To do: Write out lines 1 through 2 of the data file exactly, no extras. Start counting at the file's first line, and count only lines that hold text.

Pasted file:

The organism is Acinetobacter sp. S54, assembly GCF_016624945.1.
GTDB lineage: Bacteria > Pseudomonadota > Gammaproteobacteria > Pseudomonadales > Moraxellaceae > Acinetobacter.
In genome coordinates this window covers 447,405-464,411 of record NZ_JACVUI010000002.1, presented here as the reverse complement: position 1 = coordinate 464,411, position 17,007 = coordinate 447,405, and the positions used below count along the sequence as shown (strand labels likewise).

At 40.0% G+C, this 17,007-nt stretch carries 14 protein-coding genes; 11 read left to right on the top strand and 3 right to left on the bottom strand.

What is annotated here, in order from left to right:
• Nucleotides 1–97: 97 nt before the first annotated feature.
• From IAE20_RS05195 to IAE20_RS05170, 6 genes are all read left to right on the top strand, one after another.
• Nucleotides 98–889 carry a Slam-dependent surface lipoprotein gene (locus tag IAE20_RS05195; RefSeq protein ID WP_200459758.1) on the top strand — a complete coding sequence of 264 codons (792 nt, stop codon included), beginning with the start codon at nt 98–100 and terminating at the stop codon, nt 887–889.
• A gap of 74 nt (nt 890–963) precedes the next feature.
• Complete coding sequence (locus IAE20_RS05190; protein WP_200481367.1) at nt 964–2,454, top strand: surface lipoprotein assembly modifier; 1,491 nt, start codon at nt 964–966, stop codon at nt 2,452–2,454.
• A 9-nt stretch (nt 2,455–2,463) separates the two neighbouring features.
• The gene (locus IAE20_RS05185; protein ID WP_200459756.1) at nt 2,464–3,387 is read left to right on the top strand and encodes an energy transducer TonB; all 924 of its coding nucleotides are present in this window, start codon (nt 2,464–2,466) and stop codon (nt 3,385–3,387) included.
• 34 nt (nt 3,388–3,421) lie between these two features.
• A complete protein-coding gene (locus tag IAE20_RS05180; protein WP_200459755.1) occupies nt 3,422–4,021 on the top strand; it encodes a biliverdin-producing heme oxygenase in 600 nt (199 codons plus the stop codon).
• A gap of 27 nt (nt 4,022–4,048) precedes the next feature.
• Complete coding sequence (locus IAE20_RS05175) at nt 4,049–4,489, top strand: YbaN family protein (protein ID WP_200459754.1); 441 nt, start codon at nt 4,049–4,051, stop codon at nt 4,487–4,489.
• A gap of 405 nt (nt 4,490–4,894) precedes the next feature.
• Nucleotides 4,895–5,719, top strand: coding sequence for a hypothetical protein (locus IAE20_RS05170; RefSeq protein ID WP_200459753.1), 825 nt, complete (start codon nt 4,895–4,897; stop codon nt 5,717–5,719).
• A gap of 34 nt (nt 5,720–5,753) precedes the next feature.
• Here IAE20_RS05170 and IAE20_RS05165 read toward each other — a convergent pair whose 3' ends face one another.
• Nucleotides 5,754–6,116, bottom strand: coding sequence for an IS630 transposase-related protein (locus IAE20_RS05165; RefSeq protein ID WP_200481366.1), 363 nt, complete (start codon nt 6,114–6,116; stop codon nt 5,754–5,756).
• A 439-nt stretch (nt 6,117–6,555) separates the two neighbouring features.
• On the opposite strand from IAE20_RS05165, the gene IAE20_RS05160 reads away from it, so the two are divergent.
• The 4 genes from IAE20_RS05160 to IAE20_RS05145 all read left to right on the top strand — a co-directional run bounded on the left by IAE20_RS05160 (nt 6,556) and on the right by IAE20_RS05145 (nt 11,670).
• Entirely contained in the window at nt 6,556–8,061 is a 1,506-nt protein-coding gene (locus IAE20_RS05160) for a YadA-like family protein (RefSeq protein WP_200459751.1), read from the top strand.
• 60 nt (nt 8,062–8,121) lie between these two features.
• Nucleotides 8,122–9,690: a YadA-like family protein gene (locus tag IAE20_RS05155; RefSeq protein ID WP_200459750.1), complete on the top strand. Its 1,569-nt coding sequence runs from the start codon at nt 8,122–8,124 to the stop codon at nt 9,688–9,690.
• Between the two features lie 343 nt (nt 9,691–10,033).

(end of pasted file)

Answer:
The organism is Acinetobacter sp. S54, assembly GCF_016624945.1.
GTDB lineage: Bacteria > Pseudomonadota > Gammaproteobacteria > Pseudomonadales > Moraxellaceae > Acinetobacter.